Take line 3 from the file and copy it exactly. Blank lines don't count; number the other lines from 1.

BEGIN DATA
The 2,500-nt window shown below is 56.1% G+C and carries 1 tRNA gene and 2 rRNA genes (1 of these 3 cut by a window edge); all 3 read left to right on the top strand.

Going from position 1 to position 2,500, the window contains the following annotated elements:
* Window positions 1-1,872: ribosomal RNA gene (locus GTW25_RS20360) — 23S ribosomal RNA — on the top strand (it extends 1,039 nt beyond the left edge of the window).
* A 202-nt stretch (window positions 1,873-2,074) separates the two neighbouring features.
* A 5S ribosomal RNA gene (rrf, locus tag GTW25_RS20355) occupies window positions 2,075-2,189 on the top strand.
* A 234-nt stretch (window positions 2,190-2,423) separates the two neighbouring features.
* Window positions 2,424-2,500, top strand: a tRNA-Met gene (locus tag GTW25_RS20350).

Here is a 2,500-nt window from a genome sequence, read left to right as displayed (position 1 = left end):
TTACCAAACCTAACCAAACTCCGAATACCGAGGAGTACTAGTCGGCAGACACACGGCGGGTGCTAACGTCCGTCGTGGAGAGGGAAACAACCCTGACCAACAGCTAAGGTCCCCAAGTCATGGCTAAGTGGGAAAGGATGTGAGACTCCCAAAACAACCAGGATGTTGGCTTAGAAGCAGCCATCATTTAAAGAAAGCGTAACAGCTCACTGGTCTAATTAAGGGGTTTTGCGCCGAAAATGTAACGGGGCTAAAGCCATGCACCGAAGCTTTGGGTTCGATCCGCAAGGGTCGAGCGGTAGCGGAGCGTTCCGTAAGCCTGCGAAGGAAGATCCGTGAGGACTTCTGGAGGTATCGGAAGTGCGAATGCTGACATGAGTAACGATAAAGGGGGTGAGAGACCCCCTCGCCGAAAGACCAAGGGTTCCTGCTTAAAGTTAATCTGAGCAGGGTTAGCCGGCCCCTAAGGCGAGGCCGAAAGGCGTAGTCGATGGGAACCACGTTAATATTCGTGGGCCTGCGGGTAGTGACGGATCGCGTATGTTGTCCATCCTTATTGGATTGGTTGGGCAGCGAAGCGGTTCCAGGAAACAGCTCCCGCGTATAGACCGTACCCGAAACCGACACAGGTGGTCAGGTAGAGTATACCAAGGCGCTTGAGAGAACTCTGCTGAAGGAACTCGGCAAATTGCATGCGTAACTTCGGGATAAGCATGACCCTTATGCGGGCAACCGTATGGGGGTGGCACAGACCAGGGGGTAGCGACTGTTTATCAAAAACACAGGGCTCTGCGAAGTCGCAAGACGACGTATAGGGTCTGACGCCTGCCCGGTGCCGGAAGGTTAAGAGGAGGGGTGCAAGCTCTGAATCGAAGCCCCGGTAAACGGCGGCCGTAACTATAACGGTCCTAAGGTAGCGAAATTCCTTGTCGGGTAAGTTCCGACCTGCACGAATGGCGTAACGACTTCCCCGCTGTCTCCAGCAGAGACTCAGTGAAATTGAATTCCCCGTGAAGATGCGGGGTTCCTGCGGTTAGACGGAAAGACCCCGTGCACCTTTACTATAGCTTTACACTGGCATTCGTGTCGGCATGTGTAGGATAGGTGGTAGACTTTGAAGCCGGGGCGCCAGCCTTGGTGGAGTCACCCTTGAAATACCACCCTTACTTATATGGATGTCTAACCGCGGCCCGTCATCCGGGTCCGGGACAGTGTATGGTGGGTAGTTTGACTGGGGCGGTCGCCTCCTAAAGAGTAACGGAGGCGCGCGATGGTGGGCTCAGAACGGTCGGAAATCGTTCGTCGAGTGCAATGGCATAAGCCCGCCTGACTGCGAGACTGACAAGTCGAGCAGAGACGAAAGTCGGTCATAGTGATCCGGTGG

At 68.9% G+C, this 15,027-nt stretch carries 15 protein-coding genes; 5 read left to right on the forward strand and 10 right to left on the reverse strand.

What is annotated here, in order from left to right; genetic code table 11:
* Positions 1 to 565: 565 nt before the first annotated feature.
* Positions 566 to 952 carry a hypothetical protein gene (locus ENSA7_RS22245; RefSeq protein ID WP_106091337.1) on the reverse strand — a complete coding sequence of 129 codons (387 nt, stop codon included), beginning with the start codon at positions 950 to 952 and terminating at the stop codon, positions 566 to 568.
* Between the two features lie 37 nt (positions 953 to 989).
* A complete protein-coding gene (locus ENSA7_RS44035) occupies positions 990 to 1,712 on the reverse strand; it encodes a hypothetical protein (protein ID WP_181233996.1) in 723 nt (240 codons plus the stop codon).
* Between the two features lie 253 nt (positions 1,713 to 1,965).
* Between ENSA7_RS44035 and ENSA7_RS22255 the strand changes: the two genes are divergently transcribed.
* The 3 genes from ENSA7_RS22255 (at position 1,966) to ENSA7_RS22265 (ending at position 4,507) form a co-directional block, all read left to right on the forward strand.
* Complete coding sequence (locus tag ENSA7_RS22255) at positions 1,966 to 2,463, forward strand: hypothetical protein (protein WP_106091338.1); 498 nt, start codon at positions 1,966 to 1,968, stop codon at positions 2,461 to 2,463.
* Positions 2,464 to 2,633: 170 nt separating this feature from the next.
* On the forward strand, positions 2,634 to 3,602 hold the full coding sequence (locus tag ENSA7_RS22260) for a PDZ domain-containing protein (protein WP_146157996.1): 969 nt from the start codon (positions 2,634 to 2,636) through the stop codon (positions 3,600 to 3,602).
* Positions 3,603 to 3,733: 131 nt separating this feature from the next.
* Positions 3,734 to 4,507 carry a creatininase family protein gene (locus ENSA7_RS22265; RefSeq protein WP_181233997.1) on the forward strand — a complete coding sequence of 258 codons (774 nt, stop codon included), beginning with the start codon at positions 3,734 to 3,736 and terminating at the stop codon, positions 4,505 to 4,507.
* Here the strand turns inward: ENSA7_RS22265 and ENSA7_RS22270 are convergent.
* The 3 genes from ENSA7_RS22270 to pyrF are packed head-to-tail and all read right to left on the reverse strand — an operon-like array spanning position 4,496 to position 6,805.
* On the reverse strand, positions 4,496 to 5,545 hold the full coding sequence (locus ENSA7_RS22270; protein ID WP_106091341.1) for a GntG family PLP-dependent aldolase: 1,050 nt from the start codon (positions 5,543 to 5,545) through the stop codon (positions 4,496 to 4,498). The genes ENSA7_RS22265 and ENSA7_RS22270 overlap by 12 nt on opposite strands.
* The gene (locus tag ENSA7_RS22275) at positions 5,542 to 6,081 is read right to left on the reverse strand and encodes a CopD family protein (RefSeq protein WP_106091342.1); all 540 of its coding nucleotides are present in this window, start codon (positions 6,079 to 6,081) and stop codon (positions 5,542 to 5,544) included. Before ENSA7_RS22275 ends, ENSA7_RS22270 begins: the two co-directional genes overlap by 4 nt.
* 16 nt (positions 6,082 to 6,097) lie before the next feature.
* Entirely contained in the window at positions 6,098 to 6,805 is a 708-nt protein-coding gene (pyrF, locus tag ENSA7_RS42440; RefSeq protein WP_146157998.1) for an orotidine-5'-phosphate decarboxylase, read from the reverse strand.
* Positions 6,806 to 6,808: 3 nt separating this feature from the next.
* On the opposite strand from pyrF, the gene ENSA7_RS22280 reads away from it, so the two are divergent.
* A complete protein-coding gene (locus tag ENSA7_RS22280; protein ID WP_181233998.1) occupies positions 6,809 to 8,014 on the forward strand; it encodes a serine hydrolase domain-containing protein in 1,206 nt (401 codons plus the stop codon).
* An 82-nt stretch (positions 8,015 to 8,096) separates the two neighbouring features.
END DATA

* Window positions 1-1,872: ribosomal RNA gene (locus GTW25_RS20360) — 23S ribosomal RNA — on the top strand (it extends 1,039 nt beyond the left edge of the window).